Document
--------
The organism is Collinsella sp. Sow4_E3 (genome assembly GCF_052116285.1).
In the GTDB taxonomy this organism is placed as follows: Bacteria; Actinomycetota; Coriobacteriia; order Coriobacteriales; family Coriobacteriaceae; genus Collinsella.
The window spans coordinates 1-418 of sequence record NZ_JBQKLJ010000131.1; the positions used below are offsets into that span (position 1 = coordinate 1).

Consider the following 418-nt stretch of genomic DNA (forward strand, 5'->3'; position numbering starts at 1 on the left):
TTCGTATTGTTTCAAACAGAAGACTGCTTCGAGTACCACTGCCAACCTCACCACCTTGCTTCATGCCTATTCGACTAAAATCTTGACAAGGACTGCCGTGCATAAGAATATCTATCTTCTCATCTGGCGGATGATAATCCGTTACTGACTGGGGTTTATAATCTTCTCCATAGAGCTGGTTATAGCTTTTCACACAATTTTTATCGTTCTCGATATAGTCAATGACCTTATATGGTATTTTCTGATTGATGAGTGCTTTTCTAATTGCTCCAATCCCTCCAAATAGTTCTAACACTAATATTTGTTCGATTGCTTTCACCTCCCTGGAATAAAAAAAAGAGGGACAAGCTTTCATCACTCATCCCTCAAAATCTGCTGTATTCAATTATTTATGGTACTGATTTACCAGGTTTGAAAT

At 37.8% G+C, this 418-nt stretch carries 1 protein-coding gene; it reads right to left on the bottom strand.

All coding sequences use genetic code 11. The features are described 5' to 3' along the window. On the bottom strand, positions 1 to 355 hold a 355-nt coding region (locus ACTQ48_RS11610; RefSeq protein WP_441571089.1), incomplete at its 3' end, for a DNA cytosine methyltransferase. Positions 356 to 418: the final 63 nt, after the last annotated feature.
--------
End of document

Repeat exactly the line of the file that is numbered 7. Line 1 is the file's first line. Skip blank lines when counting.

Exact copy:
All coding sequences use genetic code 11. The features are described 5' to 3' along the window. On the bottom strand, positions 1 to 355 hold a 355-nt coding region (locus ACTQ48_RS11610; RefSeq protein WP_441571089.1), incomplete at its 3' end, for a DNA cytosine methyltransferase. Positions 356 to 418: the final 63 nt, after the last annotated feature.